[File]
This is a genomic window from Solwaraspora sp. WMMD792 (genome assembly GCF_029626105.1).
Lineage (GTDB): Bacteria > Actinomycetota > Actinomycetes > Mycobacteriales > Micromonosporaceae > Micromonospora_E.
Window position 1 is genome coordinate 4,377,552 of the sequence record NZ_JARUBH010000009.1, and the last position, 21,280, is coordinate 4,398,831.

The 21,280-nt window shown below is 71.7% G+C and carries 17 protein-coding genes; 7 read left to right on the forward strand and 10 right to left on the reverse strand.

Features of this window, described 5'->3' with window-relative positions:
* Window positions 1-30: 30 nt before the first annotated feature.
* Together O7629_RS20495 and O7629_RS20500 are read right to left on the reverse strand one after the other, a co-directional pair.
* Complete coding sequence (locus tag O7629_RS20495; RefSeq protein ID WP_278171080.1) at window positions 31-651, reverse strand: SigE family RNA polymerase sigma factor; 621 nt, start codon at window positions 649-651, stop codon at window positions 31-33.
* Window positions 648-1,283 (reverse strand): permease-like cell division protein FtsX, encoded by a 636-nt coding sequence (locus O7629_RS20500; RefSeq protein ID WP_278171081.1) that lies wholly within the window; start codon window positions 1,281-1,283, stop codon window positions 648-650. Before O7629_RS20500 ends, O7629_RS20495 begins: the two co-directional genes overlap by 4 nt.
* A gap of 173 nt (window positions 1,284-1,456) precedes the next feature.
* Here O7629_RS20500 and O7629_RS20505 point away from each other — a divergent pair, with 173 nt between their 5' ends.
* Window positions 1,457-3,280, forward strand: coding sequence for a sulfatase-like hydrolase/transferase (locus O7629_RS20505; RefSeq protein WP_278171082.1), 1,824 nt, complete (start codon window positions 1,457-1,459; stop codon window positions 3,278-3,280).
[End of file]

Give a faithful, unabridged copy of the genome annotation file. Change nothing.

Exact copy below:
This is a genomic window from Solwaraspora sp. WMMD792 (genome assembly GCF_029626105.1).
Lineage (GTDB): Bacteria > Actinomycetota > Actinomycetes > Mycobacteriales > Micromonosporaceae > Micromonospora_E.
Window position 1 is genome coordinate 4,377,552 of the sequence record NZ_JARUBH010000009.1, and the last position, 21,280, is coordinate 4,398,831.

The 21,280-nt window shown below is 71.7% G+C and carries 17 protein-coding genes; 7 read left to right on the forward strand and 10 right to left on the reverse strand.

Features of this window, described 5'->3' with window-relative positions:
* Window positions 1-30: 30 nt before the first annotated feature.
* Together O7629_RS20495 and O7629_RS20500 are read right to left on the reverse strand one after the other, a co-directional pair.
* Complete coding sequence (locus tag O7629_RS20495; RefSeq protein ID WP_278171080.1) at window positions 31-651, reverse strand: SigE family RNA polymerase sigma factor; 621 nt, start codon at window positions 649-651, stop codon at window positions 31-33.
* Window positions 648-1,283 (reverse strand): permease-like cell division protein FtsX, encoded by a 636-nt coding sequence (locus O7629_RS20500; RefSeq protein ID WP_278171081.1) that lies wholly within the window; start codon window positions 1,281-1,283, stop codon window positions 648-650. Before O7629_RS20500 ends, O7629_RS20495 begins: the two co-directional genes overlap by 4 nt.
* A gap of 173 nt (window positions 1,284-1,456) precedes the next feature.
* Here O7629_RS20500 and O7629_RS20505 point away from each other — a divergent pair, with 173 nt between their 5' ends.
* Window positions 1,457-3,280, forward strand: coding sequence for a sulfatase-like hydrolase/transferase (locus O7629_RS20505; RefSeq protein WP_278171082.1), 1,824 nt, complete (start codon window positions 1,457-1,459; stop codon window positions 3,278-3,280).